Nanotechnology makes it possible for mice to see in infrared

Eye injection

RESEARCH It has not been tested in humans yet but the implications are'exciting

They turned infrared light, which mice cannot see, into green light, which they can.

Researchers believe that aside from allowing mice to see infrared light, more experiments can be tweaked in favor of humans seeing the same. But he said it was unclear just how sharp the infrared vision would be in humans, and he cautioned that the injections might damage delicate structures in the eye.

Because the new technology is compatible with regular vision, it could provide a new way for mammalian vision enhancement or even open up new avenues to fix normal vision - you could tinker with the nanoparticles so they parse different wavelengths or alter them enough that they deliver drugs into the eye.

Mice have been given infrared night vision by injecting nanoparticles into their eyes. These findings could lead to advancements in human infrared vision technologies, including potential applications in civilian encryption, security, and military operations. The mice proved able to see infrared even in daylight conditions, with regular light also crowding their retinas.

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Seeing near infrared light directly would mean army personnel on unsafe missions would no longer need to wear cumbersome night vision goggles. Infrared light has a longer wavelength and it surrounds us, yet we're unable to see it. Humans, animals and other objects can emit infrared light through their heat, while objects can also reflect it.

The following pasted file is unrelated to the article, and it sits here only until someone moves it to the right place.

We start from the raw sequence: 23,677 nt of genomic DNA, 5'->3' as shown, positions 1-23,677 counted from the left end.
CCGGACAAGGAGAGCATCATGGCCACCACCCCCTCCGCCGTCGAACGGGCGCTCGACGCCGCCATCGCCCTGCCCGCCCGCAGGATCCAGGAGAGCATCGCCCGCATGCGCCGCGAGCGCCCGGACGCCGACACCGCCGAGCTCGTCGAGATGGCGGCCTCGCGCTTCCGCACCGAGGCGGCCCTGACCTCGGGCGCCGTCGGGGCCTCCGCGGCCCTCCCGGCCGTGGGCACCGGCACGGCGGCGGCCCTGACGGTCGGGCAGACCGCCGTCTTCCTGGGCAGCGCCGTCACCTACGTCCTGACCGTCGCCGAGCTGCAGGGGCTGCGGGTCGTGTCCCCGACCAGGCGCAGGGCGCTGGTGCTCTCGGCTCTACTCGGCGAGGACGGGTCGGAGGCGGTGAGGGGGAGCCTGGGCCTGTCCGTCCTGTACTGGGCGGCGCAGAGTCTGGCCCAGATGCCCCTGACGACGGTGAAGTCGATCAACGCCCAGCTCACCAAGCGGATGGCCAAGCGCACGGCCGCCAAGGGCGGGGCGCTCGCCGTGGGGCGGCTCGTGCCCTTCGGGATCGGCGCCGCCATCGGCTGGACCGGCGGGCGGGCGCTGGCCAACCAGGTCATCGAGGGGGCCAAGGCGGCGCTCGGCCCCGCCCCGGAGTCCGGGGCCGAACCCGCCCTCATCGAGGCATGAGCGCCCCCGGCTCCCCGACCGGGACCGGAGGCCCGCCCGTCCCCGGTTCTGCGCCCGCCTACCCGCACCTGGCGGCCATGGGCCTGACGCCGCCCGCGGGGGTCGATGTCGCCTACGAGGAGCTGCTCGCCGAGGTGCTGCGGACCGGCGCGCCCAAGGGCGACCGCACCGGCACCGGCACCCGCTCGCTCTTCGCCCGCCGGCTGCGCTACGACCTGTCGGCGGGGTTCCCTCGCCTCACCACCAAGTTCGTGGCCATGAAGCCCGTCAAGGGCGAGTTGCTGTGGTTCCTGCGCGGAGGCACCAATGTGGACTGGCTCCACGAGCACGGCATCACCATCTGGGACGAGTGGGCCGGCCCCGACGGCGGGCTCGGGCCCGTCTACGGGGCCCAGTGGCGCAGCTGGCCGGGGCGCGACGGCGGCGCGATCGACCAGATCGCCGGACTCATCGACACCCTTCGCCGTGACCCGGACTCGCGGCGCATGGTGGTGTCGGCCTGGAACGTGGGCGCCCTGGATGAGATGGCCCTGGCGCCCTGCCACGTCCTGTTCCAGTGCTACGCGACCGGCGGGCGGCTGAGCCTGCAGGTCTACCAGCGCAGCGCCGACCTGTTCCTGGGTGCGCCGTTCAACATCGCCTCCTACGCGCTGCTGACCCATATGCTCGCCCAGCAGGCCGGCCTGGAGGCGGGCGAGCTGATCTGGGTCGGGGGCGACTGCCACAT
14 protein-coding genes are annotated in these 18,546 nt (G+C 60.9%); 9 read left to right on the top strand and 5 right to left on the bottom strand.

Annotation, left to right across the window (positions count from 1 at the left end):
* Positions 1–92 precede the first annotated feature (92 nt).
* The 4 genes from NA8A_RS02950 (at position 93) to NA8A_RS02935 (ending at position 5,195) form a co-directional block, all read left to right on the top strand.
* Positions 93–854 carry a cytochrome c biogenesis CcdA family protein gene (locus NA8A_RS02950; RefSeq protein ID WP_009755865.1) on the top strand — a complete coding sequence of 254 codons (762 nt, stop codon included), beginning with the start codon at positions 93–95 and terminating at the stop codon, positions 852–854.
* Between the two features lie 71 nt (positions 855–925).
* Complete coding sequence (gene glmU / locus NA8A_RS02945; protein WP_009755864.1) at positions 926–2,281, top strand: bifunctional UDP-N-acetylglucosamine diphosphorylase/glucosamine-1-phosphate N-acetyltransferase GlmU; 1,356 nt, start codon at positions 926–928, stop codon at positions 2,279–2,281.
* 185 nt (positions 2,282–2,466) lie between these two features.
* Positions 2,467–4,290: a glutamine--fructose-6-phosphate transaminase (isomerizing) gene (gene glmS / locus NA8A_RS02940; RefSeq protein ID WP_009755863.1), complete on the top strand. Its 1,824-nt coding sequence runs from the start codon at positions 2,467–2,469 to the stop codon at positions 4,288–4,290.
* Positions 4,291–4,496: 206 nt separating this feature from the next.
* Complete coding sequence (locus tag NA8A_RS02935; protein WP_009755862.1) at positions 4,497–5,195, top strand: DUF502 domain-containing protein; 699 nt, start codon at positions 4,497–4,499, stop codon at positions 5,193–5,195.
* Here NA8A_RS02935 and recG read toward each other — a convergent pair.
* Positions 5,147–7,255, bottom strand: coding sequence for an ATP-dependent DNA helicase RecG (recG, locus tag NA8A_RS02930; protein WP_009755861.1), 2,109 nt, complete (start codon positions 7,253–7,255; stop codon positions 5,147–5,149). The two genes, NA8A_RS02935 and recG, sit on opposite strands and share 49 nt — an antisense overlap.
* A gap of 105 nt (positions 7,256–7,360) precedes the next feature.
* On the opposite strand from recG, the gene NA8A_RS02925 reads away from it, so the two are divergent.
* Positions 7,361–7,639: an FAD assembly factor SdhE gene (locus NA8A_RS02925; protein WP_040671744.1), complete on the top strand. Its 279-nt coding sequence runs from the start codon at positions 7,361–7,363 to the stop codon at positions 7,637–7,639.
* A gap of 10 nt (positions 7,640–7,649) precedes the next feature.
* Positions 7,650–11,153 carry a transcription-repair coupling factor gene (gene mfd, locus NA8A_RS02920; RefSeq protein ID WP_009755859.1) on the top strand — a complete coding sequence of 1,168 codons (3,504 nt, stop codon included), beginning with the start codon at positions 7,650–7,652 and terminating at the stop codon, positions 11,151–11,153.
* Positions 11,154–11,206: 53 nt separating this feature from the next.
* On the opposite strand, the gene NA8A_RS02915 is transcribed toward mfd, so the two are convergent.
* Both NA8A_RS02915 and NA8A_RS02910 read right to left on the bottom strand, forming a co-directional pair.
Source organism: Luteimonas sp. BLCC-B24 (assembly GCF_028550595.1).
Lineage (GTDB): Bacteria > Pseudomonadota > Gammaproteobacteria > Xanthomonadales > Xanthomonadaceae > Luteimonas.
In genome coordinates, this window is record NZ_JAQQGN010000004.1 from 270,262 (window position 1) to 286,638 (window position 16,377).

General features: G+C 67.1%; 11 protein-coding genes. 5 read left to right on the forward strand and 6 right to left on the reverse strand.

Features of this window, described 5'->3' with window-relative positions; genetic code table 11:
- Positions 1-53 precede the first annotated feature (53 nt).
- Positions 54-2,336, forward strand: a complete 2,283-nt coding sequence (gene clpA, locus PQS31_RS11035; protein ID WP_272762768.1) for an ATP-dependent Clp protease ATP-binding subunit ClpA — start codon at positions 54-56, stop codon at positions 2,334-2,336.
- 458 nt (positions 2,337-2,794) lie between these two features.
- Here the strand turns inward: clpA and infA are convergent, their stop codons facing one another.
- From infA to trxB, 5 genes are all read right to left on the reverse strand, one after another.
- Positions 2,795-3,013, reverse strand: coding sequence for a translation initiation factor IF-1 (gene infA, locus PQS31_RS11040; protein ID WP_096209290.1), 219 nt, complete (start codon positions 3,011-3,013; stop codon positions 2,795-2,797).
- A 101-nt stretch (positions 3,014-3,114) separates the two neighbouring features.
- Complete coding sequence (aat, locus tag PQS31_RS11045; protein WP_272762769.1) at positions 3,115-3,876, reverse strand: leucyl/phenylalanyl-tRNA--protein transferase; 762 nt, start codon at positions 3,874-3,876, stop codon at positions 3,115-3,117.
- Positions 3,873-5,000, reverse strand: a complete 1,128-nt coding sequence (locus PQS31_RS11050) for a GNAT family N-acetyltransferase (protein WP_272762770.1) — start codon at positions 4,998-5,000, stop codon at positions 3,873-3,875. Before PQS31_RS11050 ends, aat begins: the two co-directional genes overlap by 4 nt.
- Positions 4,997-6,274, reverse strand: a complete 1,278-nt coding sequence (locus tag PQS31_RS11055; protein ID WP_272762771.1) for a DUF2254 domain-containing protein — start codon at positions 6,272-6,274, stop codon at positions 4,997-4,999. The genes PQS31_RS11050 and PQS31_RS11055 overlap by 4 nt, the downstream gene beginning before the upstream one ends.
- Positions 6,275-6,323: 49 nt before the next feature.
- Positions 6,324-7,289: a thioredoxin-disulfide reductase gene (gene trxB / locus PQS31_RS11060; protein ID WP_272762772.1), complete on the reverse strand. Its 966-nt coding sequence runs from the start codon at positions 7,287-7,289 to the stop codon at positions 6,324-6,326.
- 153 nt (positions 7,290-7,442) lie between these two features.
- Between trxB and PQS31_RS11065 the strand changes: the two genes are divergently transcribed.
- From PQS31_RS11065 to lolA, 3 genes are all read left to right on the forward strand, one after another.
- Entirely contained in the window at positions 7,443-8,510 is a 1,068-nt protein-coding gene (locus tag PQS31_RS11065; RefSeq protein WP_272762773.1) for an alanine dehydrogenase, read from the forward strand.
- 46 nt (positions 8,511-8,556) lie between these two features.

"The visible light that can be perceived by human's natural vision occupies just a very small fraction of the electromagnetic spectrum", says senior author Tian Xue of the University of Science and Technology of China. When infrared light hits the retina, the longer infrared wavelengths are re-emitted into shorter wavelengths within the visible light range. When the researchers shone infrared light into the furry creatures' pupils, they constricted - a sign that their eyes were registering the light. Occasionally, the mice suffered from cloudy corneas from the injections, but these symptoms cleared up within a week.

Neuroscientist Dr Jin Bao, a member of Prof Xue's lab, said: "In our experiment, nanoparticles absorbed infrared light around 980 nm (nanometres) in wavelength and converted it into light peaked at 535 nm, which made the infrared light appear as the colour green". (Mice are nocturnal, and ordinarily they prefer darkness.) Control animals showed no preference - because both boxes appeared dark to them - while treated mice showed a distinct preference for the dark box. Scientists believe this was caused by the injection process itself and not the nanoparticles, given that the mice that received the buffer solution also experienced the same effects. Humans use more cones than rods in their central vision compared to mice, so that the emission spectrum could be tuned to be appropriate for human eyes.

"This is an exciting subject because the technology we made possible here could eventually enable human beings to see beyond our natural capabilities", he added.

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